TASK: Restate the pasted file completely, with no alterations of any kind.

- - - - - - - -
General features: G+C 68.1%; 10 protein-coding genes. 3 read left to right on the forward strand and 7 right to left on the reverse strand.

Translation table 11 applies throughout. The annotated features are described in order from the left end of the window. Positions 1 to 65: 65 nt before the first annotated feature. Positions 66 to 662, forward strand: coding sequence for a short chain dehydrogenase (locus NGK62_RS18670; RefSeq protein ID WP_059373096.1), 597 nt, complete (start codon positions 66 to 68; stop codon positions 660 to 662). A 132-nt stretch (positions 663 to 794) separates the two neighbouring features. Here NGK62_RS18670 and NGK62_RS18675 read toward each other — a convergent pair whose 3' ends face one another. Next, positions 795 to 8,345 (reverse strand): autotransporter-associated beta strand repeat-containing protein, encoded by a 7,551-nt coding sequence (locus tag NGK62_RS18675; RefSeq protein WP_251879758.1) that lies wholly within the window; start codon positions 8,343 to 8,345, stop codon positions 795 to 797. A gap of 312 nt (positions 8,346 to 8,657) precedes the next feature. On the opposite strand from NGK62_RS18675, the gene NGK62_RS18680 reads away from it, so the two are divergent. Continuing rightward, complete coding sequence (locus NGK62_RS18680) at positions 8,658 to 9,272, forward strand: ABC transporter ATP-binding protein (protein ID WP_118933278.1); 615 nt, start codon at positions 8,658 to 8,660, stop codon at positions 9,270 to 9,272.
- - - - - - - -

General features: G+C 68.1%; 10 protein-coding genes. 3 read left to right on the forward strand and 7 right to left on the reverse strand.

Translation table 11 applies throughout. The annotated features are described in order from the left end of the window. Positions 1 to 65: 65 nt before the first annotated feature. Positions 66 to 662, forward strand: coding sequence for a short chain dehydrogenase (locus NGK62_RS18670; RefSeq protein ID WP_059373096.1), 597 nt, complete (start codon positions 66 to 68; stop codon positions 660 to 662). A 132-nt stretch (positions 663 to 794) separates the two neighbouring features. Here NGK62_RS18670 and NGK62_RS18675 read toward each other — a convergent pair whose 3' ends face one another. Next, positions 795 to 8,345 (reverse strand): autotransporter-associated beta strand repeat-containing protein, encoded by a 7,551-nt coding sequence (locus tag NGK62_RS18675; RefSeq protein WP_251879758.1) that lies wholly within the window; start codon positions 8,343 to 8,345, stop codon positions 795 to 797. A gap of 312 nt (positions 8,346 to 8,657) precedes the next feature. On the opposite strand from NGK62_RS18675, the gene NGK62_RS18680 reads away from it, so the two are divergent. Continuing rightward, complete coding sequence (locus NGK62_RS18680) at positions 8,658 to 9,272, forward strand: ABC transporter ATP-binding protein (protein ID WP_118933278.1); 615 nt, start codon at positions 8,658 to 8,660, stop codon at positions 9,270 to 9,272.